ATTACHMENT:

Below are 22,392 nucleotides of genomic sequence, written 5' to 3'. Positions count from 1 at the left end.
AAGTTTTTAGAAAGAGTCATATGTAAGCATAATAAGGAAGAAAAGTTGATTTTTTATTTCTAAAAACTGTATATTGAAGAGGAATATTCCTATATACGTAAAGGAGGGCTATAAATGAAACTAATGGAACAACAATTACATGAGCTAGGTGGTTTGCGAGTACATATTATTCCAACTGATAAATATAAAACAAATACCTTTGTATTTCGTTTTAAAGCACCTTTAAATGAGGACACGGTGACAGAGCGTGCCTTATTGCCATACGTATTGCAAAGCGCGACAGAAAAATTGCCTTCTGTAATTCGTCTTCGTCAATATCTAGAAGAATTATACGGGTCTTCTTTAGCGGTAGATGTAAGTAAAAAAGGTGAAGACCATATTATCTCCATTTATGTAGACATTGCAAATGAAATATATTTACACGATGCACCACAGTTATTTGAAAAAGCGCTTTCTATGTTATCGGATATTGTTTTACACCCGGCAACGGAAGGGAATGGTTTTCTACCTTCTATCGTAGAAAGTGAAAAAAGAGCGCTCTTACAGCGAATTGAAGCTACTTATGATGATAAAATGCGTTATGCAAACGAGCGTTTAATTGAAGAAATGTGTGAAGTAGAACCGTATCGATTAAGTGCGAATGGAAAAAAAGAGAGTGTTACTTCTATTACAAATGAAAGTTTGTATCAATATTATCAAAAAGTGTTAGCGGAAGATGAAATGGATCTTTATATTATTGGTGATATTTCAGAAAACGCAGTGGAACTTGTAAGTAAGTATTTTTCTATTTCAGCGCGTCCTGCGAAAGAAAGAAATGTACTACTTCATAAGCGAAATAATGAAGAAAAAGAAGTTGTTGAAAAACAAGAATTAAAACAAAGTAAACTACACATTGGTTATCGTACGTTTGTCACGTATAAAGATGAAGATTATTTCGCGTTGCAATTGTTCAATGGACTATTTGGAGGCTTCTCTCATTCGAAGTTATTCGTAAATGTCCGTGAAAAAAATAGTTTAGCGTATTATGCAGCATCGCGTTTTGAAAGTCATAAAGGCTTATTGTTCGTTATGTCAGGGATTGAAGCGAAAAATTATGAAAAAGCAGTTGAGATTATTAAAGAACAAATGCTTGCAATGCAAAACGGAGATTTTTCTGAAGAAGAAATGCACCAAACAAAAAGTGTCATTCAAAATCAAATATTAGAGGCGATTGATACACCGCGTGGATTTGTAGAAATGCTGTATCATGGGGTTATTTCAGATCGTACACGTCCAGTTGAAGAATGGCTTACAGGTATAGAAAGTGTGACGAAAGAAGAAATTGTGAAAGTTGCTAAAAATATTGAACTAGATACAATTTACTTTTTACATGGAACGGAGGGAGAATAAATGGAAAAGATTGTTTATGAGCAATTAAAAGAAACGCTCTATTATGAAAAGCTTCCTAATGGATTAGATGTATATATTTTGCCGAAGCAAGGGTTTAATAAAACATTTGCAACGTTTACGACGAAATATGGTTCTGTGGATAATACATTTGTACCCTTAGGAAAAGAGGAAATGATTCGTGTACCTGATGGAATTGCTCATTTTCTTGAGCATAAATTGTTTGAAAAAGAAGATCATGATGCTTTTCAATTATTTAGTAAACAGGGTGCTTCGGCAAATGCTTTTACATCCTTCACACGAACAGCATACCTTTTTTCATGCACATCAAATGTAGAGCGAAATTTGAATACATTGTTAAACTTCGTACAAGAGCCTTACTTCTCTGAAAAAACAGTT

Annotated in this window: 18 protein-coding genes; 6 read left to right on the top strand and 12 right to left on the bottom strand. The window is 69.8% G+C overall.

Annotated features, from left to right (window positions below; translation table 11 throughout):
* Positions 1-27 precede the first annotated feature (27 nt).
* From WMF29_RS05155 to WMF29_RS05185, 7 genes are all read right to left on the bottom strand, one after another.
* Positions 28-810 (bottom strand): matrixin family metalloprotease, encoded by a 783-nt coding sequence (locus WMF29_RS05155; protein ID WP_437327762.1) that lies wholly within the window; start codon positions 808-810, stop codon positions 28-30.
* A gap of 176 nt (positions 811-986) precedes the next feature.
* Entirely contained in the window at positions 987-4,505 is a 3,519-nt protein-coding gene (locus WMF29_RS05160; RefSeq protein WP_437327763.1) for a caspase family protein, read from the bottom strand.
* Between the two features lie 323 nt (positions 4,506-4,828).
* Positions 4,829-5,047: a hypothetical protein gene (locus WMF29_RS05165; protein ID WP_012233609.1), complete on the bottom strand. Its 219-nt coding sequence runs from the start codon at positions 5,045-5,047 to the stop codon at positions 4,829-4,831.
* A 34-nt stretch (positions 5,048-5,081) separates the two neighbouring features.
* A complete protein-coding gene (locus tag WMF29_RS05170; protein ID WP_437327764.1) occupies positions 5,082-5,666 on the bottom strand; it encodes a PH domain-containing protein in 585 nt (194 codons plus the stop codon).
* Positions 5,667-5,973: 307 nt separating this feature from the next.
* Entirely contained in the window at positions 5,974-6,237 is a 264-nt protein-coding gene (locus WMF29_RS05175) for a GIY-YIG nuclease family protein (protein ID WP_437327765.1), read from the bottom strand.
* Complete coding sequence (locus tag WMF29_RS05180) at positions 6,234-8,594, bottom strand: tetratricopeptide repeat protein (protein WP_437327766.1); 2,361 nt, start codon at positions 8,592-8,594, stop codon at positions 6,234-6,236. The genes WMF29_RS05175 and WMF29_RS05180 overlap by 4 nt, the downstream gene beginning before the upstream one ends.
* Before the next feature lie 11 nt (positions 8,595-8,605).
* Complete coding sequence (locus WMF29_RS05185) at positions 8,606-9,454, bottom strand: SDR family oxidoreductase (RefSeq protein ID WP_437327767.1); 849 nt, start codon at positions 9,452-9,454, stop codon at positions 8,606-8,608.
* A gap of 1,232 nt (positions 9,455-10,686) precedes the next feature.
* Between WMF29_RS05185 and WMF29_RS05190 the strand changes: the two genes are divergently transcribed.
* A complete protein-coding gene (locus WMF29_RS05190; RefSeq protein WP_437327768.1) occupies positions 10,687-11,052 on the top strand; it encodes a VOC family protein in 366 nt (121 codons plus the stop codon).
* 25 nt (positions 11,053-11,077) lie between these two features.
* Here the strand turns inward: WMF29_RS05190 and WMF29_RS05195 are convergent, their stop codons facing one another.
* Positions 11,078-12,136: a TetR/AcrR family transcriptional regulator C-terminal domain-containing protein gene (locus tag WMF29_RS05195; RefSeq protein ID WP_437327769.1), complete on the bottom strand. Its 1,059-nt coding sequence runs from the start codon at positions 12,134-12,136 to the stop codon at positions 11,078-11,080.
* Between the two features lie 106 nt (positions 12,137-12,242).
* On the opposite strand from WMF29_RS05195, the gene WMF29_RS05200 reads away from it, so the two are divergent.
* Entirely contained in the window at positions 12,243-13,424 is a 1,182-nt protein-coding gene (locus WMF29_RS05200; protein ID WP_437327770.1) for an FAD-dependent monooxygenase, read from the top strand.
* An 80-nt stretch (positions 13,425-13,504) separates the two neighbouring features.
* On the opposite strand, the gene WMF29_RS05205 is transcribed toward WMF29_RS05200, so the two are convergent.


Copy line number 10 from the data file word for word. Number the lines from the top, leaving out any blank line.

* Between the two features lie 323 nt (positions 4,506-4,828).